> but denying a refund on faulty goods is.

> The mention of licence agreements is correct.

Nope.

> If you click 'Accept' you are bound by the
> acceptable use policy outlined in the document

Wrong again. If you choose to ignore a particular
condition that you know contravenes the consumer
law in this country, you are not bound by that policy.

Just like you arent if you sign a purported agreement that
purports to withdraw any other of your consumer rights.

Or a number of other rights you cant sign away, like natural justice for example.

> - although most of the problems regarding software misuse
> are related to copyright laws and treaties, a severe break
> of the acceptable use policy can result in civil proceedings.

Bullshit.

> My advice is worth what you paid for it.

As always with your 'advice'


> Martin Taylor <mta...@gipps.com.au> wrote
>> Doggy said..

> >  Do> What I really want to know is; Does the gentleman in the above case
> >  Do> have the right to refuse to open his bag for us to look in, and in
> >  Do> doing so, does this give ME the right to request that he not do
> >  Do> business with us? The next time he comes in the store im sure the
> same
> >  Do> thing will happen, he will refuse a bag check and I will have to see
> >  Do> him.
> >
> > Pretty well YES to all of the above. If wanted to exercise my 'rights'
> > I'd politely refuse to allow the store employees to inspect my bag. I'd
> > then move off. If I was tackled outside of the store, I'd make it clear
> > that I want to depart. If this is prevented by say, a security person,
> > and I'm detained, and it's subsequently proved that I didn't shoplift,
> > I'd then be seeking legal redress.
> >
> > It's a thin line that stores tread. You are damned if you do, damned if
> > you don't, given the level of shoplifting in this country.
> >
> > As far as I'm aware, the "conditions of entry" are no way legally
> > binding on people that enter the store. Of course, if you want to, you
> > can prevent them from entering. I s'pose it's similar to the "licence
> > agreement" that software people have. If you click on "decline" when
> > asking to agree to the terms, it then stops you installing the software.
> > However, I'm not sure that when you click on "accept", you are legally
> > obliged to follow their conditions, etc. particularly if they're not in
> > consumer legislation.
> >
> > In any case, for someone who claims to have run a store for 10 years or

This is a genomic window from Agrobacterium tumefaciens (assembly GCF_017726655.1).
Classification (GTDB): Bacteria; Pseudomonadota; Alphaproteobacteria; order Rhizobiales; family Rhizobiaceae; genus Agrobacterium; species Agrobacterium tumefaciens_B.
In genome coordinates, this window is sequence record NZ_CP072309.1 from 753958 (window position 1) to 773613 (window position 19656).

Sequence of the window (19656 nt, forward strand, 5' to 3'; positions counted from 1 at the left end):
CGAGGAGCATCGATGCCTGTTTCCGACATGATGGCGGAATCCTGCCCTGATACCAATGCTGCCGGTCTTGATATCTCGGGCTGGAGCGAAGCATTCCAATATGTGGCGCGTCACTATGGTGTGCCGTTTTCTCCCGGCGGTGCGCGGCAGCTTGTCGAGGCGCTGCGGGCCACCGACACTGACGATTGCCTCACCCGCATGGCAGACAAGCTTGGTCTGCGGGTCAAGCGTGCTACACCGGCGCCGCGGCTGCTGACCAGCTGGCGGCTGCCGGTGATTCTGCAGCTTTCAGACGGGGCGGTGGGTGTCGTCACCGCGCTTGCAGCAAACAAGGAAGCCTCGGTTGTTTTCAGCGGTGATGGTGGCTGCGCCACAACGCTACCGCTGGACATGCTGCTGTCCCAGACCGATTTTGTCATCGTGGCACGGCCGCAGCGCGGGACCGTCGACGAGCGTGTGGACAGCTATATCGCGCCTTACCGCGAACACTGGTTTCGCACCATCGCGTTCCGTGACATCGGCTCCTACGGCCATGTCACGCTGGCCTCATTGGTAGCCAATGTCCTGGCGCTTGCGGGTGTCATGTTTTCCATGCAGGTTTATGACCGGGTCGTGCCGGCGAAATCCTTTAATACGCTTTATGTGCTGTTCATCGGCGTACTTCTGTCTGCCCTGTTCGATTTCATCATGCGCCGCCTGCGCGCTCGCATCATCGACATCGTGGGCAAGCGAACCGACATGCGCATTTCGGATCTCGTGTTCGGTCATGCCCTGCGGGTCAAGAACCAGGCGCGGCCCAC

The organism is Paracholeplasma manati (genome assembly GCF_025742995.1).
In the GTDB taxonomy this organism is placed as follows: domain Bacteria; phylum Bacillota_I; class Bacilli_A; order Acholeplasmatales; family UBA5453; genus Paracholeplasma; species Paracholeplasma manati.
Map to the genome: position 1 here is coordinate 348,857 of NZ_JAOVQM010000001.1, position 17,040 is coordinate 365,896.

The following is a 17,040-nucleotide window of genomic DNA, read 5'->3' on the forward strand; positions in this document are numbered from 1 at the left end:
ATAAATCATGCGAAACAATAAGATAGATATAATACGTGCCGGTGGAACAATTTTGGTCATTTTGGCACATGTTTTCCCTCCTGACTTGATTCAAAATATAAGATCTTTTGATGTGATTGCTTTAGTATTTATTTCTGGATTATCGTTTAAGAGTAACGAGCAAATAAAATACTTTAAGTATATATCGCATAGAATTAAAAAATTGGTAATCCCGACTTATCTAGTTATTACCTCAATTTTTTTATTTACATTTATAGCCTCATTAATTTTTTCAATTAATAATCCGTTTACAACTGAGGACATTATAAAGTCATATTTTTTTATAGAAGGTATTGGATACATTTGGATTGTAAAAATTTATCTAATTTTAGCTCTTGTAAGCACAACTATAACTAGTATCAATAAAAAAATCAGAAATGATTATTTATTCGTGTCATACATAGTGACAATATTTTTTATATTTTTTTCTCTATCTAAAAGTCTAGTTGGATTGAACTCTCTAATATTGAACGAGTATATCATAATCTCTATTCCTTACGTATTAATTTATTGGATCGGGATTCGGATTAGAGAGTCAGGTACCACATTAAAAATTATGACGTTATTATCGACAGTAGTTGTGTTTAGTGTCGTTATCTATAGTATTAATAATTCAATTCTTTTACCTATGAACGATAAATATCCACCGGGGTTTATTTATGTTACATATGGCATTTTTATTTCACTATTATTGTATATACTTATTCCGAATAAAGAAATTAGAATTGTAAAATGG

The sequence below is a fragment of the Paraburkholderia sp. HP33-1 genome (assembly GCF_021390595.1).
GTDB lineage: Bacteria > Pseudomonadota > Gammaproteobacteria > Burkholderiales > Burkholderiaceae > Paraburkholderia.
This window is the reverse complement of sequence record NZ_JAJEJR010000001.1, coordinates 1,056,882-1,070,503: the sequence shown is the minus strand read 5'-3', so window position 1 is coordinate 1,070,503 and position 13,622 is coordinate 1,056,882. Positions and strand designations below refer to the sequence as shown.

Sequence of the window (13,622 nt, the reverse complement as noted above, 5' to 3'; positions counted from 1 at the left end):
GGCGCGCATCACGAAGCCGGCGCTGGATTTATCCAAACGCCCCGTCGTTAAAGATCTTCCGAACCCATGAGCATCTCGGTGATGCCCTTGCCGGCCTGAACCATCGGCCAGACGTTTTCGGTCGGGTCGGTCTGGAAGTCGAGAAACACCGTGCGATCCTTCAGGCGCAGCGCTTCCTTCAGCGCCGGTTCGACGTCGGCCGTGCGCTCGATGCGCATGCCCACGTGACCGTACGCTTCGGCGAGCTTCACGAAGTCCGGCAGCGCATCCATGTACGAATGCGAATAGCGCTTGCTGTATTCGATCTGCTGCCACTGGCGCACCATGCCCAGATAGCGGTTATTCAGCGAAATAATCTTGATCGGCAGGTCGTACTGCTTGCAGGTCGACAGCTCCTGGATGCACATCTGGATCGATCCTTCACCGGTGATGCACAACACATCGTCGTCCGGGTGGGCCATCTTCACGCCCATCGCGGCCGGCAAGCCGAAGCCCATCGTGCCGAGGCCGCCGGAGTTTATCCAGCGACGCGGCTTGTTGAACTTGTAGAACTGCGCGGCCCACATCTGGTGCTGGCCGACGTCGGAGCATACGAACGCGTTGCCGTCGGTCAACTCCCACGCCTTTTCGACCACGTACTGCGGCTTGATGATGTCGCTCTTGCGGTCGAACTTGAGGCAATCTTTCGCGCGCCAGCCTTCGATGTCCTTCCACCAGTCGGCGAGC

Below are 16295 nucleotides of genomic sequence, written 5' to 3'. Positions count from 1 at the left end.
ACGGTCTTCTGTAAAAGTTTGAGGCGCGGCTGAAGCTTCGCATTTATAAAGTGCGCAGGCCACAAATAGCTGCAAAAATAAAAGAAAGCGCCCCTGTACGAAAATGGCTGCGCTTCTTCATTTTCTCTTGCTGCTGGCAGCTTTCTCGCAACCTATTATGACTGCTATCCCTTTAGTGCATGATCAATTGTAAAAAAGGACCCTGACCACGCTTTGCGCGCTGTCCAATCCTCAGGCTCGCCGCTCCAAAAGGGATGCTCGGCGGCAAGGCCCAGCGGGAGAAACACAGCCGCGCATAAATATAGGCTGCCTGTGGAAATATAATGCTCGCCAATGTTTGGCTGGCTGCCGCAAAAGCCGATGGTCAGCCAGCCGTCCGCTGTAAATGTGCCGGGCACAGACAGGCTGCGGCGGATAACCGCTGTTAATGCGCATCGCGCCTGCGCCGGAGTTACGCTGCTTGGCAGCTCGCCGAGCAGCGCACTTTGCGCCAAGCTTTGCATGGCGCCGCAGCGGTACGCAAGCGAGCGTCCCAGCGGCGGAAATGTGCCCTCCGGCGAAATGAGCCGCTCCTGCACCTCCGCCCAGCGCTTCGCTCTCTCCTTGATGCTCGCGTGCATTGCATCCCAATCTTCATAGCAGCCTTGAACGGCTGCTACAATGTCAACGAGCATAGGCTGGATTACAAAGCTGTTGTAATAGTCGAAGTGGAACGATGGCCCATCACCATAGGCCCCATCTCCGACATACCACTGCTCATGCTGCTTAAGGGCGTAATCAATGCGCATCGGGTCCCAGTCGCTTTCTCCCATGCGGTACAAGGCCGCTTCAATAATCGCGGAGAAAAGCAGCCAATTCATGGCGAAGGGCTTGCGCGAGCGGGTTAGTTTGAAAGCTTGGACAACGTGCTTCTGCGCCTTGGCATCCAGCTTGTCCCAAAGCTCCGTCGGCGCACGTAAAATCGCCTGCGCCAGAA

> > more, I'm surprised that you're not up to speed on this part of the law.
> > I would have thought it would be in a store owner/manager's best
> > interests to be fully aware of his/her rights and responsibilities.
> >
> > Take a "p" out of gipps for an email reply
>
>


Bag Search Refusal Rod Speed 4/26/01 2:45 AM

Alina Holgate <hol...@deakin.edu.au> wrote in
message news:3AE6D0AE.28058D75@deakin.edu.au...
> Kristen wrote

>> If your premises is registered, and as you say, there are signs clearly


>> making it a condition of entry that bags be checked on the way out, then
>> the customer must present their bag if asked.  If the customer refuses,

>> then the customer can be detained by the security staff of that store.

> Bullshit.  Private citizens (which Mr. Shopholder and his security
> staff are) have no legal right to search, detain, restrain, encumber,
> arrest or otherwise assault, invade the privacy of, or molest
> other private citizens (which Mr. Shopcustomer is).

Wrong. Most obviously if the individual has been observed putting
goods in the bag and didnt present them at the checkout.

> If they suspect that someone has stolen something
> from the shop the appropriate response is to ring
> the police and report a suspected crime.

Thats just one of the options they have.

And if the individual pays cash, the cops aint gunna be able to do
anything about the 'report' with just some description of the individual.

> They might have the right to refuse someone entry to their
> store but they do not have the right to search their bags,
> anymore than posting a sign saying "a condition of entry to
> this store is that all customers be strip searched by security
> staff on their way out" would give them the legal right to do that.

You did manage to get that bit right.

> Even the police don't have absolute rights to obtain people's names and
> addresses, search people or haul them into the station, for god's sake.

And that.

> Why do people persist in this dopey notion that signs posted
> up in shops have any legal weight at all or form part of some
> sort of "contract" and that all you have to do is post up a sign
> and this suddenly invests the sign with magical legal properties.

Coz its not a particularly obvious concept.


Bag Search Refusal Doggy 4/26/01 5:38 AM
and anyway, our wonderful customer has indeed returned to my store today,
and for some strange reason was more than happy to have his bag looked into
when asked. I just dont understand it . And the most strange thing of all
"I'm sorry for causing trouble yesterday, I dont know why I did it." are the
words he spoke to me today!!! I guess it takes all sorts!!

>
> > We have clearly posted "conditions of entry" signs at our entrance,
>
> I've been waiting to have a crack at someone like you.

Bag Search Refusal Martin Taylor 4/26/01 6:28 AM